Quarantine periods will deter people from travelling. People will continue to exercise caution around large groups and social distancing will remain important. The added hassle will simply deem any non-essential travel unnecessary.
Likewise, both education and international education have been hit badly in the last few months. Turning towards online delivery modes was a major temporary solution in this case.
But education providers are increasingly fielding requests for total or partial fee refunds as students do not feel they are getting value-for-money from online offerings. South Korea would be the latest case.
Turning online may not be the solution after all, especially when students want the campus experience.
Players in tourism and education will continue to grapple with these challenges for the rest of 2020. Indeed, industry dynamics are unlikely to be the same again for a long while.
4. Consumption will pick up, and patterns might change
Asia’s rising middle income population will ensure that its economies will recover sooner rather than later. This is led by some 400-million people in China, followed by the young populations of Southeast Asia economies.
Spending power will remain strong this year despite likely unemployment rise in most countries. The wait-and-see approach to major expenditure may delay consumption from boosting the domestic economies.
Expect the shift towards health-related products and services from the pandemic to stay for at least a year or so. Healthy meal replacement products are welcome solutions.
Online commerce will continue to flourish as well. Logistics may yet be the only impediment to the rise of ecommerce.
As for brands, the trusted ones will remain to be desirable. In the meantime, local players will also step in to cope with supply chain disruption from international sources. With this, foreign brands which are not folklore brand names may suffer.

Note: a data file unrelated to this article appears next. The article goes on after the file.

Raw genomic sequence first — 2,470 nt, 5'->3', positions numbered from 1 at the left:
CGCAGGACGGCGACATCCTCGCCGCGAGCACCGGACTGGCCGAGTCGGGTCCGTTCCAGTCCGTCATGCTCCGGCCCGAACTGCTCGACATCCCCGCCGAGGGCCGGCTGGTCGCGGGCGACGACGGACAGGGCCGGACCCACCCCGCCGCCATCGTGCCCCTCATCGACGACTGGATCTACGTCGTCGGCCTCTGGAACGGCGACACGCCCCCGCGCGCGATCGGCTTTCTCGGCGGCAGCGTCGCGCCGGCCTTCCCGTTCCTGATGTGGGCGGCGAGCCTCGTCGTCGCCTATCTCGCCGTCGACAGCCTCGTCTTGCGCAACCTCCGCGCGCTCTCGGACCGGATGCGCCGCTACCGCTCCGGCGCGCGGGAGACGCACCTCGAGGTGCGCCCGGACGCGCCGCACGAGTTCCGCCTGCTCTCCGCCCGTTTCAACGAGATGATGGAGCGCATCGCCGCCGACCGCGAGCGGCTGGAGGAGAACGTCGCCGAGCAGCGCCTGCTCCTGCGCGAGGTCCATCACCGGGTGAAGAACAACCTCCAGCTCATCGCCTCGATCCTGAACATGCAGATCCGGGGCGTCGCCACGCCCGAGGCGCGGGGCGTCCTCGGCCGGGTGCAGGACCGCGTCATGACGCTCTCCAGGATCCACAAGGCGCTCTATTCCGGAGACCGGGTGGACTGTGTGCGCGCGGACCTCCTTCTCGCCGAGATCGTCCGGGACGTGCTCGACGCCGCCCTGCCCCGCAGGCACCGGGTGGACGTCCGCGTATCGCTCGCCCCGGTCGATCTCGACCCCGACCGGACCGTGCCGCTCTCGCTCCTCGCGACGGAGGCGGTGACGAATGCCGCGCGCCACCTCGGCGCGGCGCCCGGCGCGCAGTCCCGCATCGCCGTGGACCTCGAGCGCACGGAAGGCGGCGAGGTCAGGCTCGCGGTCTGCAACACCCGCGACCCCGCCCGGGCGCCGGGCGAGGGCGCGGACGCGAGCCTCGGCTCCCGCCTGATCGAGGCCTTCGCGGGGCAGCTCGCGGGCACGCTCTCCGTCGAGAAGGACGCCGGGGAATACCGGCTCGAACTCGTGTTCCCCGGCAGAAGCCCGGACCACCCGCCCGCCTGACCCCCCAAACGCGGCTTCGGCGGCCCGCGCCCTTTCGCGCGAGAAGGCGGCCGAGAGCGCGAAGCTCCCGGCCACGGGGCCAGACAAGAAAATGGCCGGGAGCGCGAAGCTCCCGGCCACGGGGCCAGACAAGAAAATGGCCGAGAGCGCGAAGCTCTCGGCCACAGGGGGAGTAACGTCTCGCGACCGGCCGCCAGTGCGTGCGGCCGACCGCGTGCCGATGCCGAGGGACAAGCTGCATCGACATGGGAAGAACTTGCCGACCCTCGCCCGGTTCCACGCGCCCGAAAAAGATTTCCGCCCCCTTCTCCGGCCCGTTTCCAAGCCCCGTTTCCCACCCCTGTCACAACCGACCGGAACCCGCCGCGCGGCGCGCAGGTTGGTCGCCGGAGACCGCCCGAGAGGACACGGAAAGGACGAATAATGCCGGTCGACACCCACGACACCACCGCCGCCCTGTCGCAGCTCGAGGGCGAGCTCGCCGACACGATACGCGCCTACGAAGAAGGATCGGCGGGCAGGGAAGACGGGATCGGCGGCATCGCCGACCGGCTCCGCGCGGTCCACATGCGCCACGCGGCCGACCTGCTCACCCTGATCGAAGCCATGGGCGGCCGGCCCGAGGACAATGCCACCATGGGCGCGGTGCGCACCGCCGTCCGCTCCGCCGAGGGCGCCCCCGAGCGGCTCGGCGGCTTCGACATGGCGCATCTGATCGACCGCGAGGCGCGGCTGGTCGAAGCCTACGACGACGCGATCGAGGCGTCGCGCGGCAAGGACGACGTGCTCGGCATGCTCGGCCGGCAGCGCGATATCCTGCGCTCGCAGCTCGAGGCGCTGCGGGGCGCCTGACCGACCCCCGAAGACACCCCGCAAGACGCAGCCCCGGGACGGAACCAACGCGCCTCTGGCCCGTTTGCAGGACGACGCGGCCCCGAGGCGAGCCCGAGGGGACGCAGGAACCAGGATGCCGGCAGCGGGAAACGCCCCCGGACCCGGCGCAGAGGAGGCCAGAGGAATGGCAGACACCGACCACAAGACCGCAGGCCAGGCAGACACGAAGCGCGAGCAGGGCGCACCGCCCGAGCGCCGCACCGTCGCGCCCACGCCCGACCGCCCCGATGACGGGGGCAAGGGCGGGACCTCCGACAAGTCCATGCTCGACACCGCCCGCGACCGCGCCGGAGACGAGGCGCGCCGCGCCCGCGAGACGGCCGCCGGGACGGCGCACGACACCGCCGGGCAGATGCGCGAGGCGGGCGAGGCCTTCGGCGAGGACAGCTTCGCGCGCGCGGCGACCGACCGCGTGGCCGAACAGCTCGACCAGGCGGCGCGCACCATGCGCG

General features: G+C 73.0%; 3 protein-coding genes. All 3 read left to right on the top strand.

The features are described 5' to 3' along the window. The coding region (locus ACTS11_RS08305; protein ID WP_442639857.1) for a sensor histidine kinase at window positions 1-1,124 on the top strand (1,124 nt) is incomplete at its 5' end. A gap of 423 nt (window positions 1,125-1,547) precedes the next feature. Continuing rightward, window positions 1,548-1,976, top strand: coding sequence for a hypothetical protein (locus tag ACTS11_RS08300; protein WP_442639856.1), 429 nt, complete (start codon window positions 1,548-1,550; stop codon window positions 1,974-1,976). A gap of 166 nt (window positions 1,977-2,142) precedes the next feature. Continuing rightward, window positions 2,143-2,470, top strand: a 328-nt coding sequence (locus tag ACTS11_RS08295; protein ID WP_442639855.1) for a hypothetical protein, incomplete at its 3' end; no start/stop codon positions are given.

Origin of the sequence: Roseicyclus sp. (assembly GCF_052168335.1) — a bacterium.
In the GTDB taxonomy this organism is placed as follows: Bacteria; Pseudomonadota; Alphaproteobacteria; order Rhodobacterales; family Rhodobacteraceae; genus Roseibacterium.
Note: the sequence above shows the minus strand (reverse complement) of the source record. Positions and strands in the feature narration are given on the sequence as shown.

The innovation of the livestreaming, where items are streamed live to potential shoppers, will ensure that international shopping is still a hit in Asia, especially in China.
5. The battles between the panda and eagle continue
China had sought to eradicate poverty and to move to a moderately prosperous society in 2020. However, its plan looks likely to be delayed this year after all.
Fingers crossed, its plan to open up to foreign investors and companies through another China International Import Expo might still go ahead in November.
The US-Mexico-Canada Agreement (USMCA) – the new NAFTA – took effect on 1 July 2020. So at least the US managed to secure a close trade tie with its 2nd and 3rd largest trading partners, while challenges remain with China, its largest trading partner.
But trade is now seen by many to play second fiddle to technology supremacy in this tug of war.
The Made in China 2025 initiative will roll on. China launched its 5G networks on 1 November 2019. It is also going from strength to strength in technology spaces such as solar energy, quantum computing and artificial intelligence.
While we can expect the US to ramp up efforts to stop China from spearheading innovations in key technological areas, China will surely just pedal faster.
As the African proverb says, ‘when elephants fight, it is the grass that suffers’. If the China-US trade war persists, the world economy is expected to drop by US$700 billion in GDP in 2020.
Unfortunately, despite the pandemic taking centre stage for the bulk of this year so far, the battles between the panda and eagle aren’t going anywhere. But the world definitely cannot afford another US$700 billion loss.